Freedom of information in Scotland: will the regime be extended or overhauled?

In November 2022, we highlighted a proposal by Katy Clark MSP for a Members’ Bill at the Scottish Parliament, seeking to substantially extend public rights of Freedom of Information (FOI). By December 2022, the Scottish Government had opened its own consultation on FOI reform.

Both consultations sought a method to achieve the “...overarching principle that information held by non-public sector bodies which relates to the delivery of public services and/or the spending of public funds should be accessible under Freedom of Information legislation”. This issue was highlighted by the Public Audit and Post Legislative Scrutiny Committee at Holyrood in a report issued at 19 May 2020 on the Freedom Of Information (Scotland) Act 2002 (FOISA02).

However, these consultations proposed different methods envisaged to reach that goal.

Summary of the consultations

Ms Clark's Bill would extend the scope of FOI to include all bodies delivering public services, services of a public nature, or publicly funded services. This would, for the first time, see third sector and private sector bodies, of all types and sizes, under a statutory obligation to respond to FOI requests.

The Scottish Government consultation, issued shortly after Ms Clark’s, asked contributors to consider the implications of extending and strengthening FOI rights by other means. These means included increasing requirements for proactive publication of information, or increasing information ingathered by public bodies already subject to FOI from third sector or private sector bodies with whom they contract. This would not increase the range of bodies directly subject to the FOI regime, but could increase the range of information channelled through those bodies currently subject to FOISA02.

Responses to the consultations

In June 2023, the Scottish Government issued an analysis of responses to its own consultation, but conceded that most of that analysis was quantitative rather than qualitative. The Scottish Government accepted that the 83 responses received constituted a group too small to be assumed to be representative of the wider Scottish population, particularly given the limited input from private sector organisations. However, within the responding group, on many key issues, opinion was very evenly split.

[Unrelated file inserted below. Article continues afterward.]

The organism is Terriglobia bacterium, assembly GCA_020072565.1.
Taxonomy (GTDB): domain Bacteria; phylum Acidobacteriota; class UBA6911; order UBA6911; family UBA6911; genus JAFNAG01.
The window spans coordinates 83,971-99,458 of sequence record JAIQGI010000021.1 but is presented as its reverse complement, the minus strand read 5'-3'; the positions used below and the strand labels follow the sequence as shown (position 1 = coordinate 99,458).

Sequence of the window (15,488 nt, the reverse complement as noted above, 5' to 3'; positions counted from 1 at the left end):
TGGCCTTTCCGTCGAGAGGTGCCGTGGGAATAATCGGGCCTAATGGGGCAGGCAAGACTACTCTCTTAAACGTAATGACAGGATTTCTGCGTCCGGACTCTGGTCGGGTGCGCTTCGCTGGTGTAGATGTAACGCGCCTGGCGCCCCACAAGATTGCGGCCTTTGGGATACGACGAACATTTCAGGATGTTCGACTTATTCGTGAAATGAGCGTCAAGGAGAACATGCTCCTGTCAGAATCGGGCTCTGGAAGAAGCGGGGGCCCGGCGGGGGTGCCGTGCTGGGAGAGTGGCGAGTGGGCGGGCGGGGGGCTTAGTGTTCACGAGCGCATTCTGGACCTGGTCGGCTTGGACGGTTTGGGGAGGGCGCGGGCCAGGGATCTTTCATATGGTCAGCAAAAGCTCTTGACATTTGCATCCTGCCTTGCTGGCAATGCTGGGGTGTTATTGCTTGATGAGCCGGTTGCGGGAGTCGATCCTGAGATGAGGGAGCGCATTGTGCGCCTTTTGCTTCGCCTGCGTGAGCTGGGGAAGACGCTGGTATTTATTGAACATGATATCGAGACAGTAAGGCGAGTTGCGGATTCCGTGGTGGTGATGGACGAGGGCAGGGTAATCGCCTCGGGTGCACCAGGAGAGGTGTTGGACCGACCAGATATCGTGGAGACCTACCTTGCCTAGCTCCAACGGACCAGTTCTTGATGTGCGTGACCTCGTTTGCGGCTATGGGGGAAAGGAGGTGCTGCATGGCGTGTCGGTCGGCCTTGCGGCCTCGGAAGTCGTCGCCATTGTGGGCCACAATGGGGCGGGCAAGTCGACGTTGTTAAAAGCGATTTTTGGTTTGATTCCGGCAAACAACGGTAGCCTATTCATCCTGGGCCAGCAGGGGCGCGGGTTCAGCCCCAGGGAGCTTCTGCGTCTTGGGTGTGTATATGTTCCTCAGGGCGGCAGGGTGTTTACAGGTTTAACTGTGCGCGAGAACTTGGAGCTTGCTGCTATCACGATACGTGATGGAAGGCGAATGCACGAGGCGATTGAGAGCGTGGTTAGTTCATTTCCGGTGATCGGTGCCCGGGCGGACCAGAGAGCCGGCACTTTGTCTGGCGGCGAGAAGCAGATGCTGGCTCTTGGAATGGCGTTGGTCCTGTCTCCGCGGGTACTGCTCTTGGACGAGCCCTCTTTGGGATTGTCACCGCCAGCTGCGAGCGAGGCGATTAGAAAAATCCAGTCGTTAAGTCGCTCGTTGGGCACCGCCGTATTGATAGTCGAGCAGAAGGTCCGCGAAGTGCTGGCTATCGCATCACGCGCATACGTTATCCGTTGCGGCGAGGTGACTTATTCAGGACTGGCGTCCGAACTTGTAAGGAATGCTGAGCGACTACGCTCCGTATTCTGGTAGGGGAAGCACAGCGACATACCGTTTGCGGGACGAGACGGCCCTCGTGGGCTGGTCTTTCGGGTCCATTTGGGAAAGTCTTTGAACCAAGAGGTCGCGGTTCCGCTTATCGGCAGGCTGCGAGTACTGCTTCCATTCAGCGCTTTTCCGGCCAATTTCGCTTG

For example, the consultation sought views on a “gateway clause”, to bring bodies carrying out public functions or in receipt of significant public funds within the scope of FOISA02 only in relation to provision of those services or spending of such funds. 18 respondents agreed with this proposal, 24 were opposed and 23 did not know. On the question of whether SMEs should be excluded from any such “gateway clause”, 22 respondents agreed, 22 disagreed and 18 were unsure.

The Scottish Government proposes to carry out further analysis, and to provide a response before the end of the year, considering how existing legislation can be used to address respondents’ views, including through use of appropriate secondary legislation, but also considering any need to amend FOISA02.

Meantime, Katy Clark MSP has not yet published an analysis of responses to her consultation. It has been reported that Ms Clark intends to publish that, and a final draft Bill, in the next month, before seeking sufficient cross-party support to gain the right to introduce this Bill to the Scottish Parliament.

It remains to be seen if Ms Clark’s consultation, supported by the Campaign for Freedom of Information in Scotland, received more responses, or from different responders. It also remains to be seen whether views expressed in responses were very evenly divided, or how the draft Bill would be revised to address such divergences of opinion.

If the Scottish Government MSP's do not support Ms Clark’s Bill and instead favour a different approach based on analysis of their own consultation, it is questionable if Ms Clark can gain the support needed for her Bill to proceed.

We await further developments with interest.

Related items: 

Read other items in Personal Injury Brief - October 2023

Related content